bad Credit

Ant will be best among China’s BAD bunch

Ant will be best among China’s BAD bunch
Written by Publishing Team

Eric Jing, CEO of Ant Group, appears on a giant screen as he delivers a speech at the INCLUSION Fintech Conference in Shanghai, China, September 24, 2020. REUTERS / Cheng Leng

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HONG KONG, Dec 23 (Reuters) – A new Chinese tech trinity is set to rise. Following in the footsteps of Baidu (9888.HK), Alibaba (9988.HK) and Tencent (0700.HK) are ByteDance, Ant and Didi Global (DIDI.N). After a tough year for the entire sector, the path back through the new rules and a slowing economy appears to be tough, but Jack Ma’s financial services market will lead the uphill ride.

All three suffered a huge blow. Didi, the passenger carrier, lost half its market value in a few months after an initial public offering in New York in June, and in December it began the process of delisting its shares amid pressure from Beijing. The privately held stake in TikTok owner ByteDance, which was once tied to $400 billion, was trading for less. An Ant Warburg supporter Pincus recently lowered his rating by 15%. Read more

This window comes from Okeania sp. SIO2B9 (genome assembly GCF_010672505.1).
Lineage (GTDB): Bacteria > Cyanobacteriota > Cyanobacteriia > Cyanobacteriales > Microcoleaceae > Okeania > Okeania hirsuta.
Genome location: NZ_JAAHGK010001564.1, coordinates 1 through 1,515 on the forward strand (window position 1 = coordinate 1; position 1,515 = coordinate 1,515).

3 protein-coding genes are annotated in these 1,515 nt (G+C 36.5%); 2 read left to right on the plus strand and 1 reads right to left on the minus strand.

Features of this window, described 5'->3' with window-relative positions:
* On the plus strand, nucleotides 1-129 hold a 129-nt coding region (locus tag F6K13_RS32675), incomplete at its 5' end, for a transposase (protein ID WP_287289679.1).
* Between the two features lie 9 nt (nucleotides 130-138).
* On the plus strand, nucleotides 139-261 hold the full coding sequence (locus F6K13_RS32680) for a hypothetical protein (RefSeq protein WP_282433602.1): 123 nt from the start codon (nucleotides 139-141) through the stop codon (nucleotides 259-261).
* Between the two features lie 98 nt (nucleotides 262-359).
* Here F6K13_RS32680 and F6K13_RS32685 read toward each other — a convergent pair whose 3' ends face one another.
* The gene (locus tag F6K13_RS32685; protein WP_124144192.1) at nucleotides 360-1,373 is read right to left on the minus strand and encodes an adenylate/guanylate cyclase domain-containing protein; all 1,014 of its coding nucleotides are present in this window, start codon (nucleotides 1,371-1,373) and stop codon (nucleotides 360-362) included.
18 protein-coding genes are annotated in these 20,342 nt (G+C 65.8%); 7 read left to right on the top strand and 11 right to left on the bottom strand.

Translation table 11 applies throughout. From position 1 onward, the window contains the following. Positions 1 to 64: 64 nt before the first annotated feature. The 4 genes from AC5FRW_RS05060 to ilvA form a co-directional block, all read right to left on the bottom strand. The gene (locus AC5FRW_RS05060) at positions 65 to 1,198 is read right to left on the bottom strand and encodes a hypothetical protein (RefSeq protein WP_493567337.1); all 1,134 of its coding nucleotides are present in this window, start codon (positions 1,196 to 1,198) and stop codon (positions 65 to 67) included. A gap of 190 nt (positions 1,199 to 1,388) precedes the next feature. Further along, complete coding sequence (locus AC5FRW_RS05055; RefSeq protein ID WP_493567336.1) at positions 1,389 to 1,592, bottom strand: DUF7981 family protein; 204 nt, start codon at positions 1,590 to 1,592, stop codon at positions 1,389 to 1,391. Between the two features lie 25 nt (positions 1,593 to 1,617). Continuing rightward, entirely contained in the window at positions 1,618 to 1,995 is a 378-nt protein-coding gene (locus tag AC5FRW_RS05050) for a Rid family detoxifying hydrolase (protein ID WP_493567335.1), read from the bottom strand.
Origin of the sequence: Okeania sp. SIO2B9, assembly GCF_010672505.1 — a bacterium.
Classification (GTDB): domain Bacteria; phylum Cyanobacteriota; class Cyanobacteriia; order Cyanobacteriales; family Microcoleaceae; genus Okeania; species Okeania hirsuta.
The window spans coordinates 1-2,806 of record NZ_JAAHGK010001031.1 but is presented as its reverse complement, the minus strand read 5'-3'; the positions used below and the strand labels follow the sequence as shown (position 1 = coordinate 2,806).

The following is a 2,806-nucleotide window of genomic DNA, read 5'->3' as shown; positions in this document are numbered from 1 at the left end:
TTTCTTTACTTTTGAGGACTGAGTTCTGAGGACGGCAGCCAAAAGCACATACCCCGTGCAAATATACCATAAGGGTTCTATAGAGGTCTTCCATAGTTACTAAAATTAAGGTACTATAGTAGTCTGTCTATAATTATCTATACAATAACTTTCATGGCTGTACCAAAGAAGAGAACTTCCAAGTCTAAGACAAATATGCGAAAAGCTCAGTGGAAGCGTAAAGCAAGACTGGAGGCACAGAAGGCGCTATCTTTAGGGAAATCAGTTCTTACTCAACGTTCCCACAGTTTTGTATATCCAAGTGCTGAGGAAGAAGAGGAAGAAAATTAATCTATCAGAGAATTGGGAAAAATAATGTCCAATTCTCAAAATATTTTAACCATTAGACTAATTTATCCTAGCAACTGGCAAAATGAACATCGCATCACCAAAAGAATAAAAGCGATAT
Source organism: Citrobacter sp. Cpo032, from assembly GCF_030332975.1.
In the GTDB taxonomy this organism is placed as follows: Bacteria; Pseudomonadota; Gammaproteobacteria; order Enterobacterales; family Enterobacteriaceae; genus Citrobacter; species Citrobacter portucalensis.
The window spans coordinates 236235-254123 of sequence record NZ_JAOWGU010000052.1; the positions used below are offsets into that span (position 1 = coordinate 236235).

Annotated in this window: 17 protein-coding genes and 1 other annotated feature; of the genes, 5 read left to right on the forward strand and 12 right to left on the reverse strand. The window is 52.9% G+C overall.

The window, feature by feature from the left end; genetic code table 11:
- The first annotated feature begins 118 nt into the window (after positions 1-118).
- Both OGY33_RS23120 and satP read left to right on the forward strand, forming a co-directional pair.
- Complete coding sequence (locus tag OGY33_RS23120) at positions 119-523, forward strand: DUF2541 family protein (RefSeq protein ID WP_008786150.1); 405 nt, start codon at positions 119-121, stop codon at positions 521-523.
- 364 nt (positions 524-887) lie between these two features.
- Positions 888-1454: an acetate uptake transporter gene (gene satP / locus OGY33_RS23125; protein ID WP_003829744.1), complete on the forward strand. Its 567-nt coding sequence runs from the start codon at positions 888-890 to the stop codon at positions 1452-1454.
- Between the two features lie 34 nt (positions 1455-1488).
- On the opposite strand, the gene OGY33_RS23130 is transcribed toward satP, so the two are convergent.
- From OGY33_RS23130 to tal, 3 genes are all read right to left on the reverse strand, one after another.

Going to the Hong Kong Stock Exchange to read more would bring Didi back to the good life in Beijing. Likewise, Ant Read more is completely restructuring its business from payments to lending and bringing in new backers from the state to satisfy officials.

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The revival of growth will be less direct. Didi faces a set of new rules aimed at protecting workers in China’s temporary job economy. These range from providing Social Security to a maximum of how much they can take away from driver fees. This will raise costs in the unprofitable company.

For ByteDance, a major slowdown in online advertising is looming. Efforts to diversify into video games and education have led to layoffs. Cyber ​​security authorities also set restrictions on how algorithms can be used to attract viewers. Douyin, the Chinese version of TikTok and ByteDance, has started allowing users to opt out of personalized recommendations.

Ants in front of him the clearest way. Its fast-growing credit activity was curbed, but the company retained its dominance over payments. In a sign that regulatory pressure may be easing, the consumer finance division in June was awarded a critical license in microlending, insurance, fixed income securities and more, putting a vital part of its operations back on track.

Moreover, in November the central bank approved a business application to record personal credit that the company owns at 35%. Advances like this could pave the way for a long-awaited initial public offering, and put Ant in a position to be the best among the BAD group.

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Editing by Jeffrey Goldfarb and Thomas Shum

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